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woman practicing walking on crutches in green park and wheelchair standing in the background

On Crutches

One of my most favorite yoga instructors, Lisa Jo Landsberg – who appeared as a guest on this podcast – talked recently about the concepts of “supported” and “unsupported” poses. This was in the context of yoga practice, though as all yogic principles, I feel how this applies in life.

A human baby comes in to this world very helpless. We cannot even hold our heads up. We need full support.

Gradually, we grow stronger, and we let go of our supports, one by one. This is key – self-sufficiency doesn’t happen all at once.

Watching a crawling baby, we think that walking seems like a big step! However, once we are walking, a new goal comes into sight. Pedaling a bike seems like a mountain to climb.

There are levels of self-sufficiency, levels of being able to “hold ourselves up.”

In adulthood, we choose other supports. We may choose excess food, television, shopping, or myriad other “supports” to help us get through our days feeling like there is something to live for. Perhaps we know deep inside ourselves that there is something much bigger to live for, yet, if we aren’t in touch with that always (or even regularly), how can we live in radiant contentment without a crutch to remind us that life is beautiful?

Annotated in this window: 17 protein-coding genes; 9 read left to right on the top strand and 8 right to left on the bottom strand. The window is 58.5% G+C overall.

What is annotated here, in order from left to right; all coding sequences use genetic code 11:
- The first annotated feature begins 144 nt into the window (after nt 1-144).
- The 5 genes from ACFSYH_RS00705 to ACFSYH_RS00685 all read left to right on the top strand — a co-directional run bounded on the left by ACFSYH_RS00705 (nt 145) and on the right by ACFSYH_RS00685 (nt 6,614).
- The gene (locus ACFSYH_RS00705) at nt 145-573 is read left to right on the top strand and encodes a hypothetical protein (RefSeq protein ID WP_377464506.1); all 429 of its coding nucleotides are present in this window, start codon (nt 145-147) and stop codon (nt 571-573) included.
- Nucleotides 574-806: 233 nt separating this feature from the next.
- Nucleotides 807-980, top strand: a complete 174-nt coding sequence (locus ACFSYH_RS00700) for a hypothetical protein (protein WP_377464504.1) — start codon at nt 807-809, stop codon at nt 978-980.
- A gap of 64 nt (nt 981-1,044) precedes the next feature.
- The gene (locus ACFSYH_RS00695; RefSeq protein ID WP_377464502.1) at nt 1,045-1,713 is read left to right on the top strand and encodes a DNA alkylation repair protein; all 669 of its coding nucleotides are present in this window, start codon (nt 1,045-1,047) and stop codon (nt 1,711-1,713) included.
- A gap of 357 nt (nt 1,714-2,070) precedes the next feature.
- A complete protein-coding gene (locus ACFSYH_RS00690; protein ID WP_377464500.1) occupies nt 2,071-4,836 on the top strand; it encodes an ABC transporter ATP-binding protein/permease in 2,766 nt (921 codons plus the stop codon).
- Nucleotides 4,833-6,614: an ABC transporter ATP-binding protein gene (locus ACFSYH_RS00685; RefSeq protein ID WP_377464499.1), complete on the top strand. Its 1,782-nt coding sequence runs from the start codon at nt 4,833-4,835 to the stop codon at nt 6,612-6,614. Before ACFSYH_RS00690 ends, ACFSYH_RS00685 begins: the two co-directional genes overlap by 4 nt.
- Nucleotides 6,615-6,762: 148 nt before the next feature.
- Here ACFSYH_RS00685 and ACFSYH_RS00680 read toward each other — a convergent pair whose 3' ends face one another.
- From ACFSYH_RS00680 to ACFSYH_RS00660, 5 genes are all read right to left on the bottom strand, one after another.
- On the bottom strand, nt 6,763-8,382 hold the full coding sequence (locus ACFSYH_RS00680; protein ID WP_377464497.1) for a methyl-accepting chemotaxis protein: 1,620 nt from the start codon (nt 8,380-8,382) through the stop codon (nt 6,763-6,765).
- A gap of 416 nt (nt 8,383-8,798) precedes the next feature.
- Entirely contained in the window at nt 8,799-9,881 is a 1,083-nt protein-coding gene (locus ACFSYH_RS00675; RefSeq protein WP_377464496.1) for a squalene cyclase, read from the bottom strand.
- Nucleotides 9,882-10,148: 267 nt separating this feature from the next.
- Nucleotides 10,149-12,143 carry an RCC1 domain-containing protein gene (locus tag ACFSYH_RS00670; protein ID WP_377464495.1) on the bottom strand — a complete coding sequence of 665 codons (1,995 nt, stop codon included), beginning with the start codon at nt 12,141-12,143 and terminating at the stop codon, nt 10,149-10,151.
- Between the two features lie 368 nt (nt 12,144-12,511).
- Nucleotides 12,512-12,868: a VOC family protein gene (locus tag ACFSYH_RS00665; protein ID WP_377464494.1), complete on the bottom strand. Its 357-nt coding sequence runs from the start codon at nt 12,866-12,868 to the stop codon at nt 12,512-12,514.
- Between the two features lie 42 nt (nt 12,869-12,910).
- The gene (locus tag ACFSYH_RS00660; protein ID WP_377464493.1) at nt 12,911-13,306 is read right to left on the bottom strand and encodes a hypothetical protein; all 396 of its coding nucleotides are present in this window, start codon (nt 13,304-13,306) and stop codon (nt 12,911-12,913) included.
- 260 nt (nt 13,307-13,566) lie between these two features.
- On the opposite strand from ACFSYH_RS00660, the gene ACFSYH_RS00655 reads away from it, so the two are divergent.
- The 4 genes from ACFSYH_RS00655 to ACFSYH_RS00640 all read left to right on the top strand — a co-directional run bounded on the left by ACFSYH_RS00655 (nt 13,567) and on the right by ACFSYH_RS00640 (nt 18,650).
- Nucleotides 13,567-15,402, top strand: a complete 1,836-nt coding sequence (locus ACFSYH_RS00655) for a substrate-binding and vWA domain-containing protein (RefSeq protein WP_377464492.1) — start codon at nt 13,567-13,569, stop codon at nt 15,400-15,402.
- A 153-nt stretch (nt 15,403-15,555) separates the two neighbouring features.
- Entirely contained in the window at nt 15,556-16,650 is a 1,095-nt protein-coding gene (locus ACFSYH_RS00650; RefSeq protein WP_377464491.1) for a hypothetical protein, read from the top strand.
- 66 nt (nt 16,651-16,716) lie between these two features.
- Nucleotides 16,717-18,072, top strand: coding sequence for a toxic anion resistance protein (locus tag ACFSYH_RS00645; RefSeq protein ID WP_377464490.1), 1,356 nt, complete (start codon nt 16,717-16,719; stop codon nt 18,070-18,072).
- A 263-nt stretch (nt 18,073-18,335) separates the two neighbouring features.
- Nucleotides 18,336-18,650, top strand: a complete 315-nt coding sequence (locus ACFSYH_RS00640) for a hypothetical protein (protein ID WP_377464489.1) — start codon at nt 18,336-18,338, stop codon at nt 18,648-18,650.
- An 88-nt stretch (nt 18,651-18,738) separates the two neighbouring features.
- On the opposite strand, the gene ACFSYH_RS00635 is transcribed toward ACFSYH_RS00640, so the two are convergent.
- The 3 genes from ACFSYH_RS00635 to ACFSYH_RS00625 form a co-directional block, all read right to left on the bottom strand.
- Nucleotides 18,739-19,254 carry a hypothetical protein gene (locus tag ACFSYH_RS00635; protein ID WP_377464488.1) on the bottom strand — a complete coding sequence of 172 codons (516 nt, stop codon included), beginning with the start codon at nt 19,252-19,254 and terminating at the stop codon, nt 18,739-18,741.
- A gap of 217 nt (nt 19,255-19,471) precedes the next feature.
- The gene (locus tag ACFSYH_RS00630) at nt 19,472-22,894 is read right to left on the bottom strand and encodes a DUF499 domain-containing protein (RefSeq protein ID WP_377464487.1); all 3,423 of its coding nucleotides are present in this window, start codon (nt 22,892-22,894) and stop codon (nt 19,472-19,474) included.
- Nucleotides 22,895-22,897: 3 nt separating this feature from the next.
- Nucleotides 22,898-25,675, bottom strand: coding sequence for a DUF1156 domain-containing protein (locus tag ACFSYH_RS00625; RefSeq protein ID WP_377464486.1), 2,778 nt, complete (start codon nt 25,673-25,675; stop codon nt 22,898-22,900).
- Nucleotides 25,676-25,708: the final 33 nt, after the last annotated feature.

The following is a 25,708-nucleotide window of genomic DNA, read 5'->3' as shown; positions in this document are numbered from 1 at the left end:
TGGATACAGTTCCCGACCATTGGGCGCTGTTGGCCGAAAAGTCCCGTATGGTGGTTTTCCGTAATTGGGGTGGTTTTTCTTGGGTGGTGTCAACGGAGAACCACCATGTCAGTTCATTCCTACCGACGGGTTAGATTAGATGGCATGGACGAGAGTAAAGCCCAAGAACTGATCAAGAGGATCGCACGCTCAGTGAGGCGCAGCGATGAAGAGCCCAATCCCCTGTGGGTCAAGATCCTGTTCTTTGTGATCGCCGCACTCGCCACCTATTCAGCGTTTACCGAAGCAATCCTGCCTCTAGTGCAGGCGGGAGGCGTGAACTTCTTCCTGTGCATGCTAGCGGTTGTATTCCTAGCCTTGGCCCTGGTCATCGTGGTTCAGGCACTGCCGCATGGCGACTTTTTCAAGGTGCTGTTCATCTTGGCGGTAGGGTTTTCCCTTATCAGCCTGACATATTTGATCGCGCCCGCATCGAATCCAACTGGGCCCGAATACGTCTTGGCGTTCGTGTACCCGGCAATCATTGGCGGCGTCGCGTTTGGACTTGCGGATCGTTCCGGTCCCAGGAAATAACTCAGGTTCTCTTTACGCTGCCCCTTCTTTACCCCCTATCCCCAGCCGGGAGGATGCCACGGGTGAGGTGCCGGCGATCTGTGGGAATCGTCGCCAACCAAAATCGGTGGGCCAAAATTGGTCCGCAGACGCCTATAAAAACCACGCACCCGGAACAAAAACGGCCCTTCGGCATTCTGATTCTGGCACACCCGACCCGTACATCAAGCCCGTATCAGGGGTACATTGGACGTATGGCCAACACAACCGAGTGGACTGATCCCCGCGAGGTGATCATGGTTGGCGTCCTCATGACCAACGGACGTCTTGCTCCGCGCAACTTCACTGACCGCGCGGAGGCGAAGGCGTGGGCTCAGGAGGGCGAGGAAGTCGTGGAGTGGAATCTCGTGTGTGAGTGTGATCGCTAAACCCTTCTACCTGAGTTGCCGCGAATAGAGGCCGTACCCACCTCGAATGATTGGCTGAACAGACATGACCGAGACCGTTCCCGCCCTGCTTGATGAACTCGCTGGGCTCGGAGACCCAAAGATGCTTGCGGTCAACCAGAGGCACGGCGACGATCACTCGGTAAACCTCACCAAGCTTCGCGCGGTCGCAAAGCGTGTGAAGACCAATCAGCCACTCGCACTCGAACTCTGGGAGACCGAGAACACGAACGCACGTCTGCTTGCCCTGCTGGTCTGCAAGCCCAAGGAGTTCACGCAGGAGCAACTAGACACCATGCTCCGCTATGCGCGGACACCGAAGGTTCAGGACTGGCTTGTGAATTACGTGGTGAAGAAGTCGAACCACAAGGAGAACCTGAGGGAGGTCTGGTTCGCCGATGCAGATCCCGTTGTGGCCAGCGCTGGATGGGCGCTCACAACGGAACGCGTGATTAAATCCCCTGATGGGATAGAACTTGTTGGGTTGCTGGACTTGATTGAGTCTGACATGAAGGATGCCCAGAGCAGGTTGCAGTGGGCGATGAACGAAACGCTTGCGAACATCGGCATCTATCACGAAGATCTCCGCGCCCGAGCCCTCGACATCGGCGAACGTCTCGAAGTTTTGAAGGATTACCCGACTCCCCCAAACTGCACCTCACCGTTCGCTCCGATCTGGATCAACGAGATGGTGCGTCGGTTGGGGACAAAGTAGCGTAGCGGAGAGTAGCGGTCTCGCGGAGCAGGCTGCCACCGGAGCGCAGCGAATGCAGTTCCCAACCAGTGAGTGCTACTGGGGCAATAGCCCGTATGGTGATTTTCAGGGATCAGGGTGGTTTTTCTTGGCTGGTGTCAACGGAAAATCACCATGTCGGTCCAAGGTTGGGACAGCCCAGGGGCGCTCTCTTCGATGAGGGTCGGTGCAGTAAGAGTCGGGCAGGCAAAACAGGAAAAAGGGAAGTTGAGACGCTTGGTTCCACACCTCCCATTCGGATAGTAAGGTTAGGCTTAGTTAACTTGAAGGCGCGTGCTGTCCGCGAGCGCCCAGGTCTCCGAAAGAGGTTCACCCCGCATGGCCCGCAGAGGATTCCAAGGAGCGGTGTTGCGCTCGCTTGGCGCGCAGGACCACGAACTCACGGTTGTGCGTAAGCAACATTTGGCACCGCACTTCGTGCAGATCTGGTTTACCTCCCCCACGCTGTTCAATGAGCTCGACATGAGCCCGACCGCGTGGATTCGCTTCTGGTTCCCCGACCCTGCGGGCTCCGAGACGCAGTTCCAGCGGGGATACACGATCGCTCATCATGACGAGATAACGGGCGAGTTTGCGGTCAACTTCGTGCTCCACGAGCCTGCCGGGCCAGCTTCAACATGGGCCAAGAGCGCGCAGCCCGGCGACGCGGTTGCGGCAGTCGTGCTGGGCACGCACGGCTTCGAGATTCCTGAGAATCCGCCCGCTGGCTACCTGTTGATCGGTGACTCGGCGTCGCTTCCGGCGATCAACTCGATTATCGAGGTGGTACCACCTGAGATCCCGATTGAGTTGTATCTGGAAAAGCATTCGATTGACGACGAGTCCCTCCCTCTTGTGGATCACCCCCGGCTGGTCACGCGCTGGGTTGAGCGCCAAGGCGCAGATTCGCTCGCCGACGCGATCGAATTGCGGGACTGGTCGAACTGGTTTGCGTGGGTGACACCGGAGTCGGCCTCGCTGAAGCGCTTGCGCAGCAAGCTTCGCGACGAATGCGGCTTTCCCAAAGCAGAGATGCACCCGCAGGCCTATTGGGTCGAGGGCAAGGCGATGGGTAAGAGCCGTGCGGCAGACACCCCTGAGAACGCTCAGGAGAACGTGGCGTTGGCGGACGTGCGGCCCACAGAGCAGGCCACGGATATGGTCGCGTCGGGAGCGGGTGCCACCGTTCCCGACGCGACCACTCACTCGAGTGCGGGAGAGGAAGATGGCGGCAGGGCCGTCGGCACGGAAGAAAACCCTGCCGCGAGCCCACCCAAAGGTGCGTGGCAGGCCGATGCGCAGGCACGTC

This teaching opened my eyes because it taught me to see these supports as useful, to a degree.

One winter ago, I broke my leg. Boy, was I happy to have crutches! They were the tool that allowed me to go see my friends, attend events at my daughter’s school, her birthday party, and even teach yoga classes.

And it was a clean relationship. Once I was done with them, I was happy to let them go, perhaps to someone else who needed them.

The idea is – that crutch was temporary.

Like my pacifier when I was a little girl.

At the time, I couldn’t dream of living without it. I caused all sorts of fuss over it. I cried and screamed for days when it was taken away from me.

And yet, I never think about it now. I can live quite functionally without my pacifier.

The point is, we aren’t bad for needing crutches. There’s no self-blame needed.

When we are ready to release them, it will be because we have seen that there is something better out there – the freedom of walking, unburdened. Running, even.

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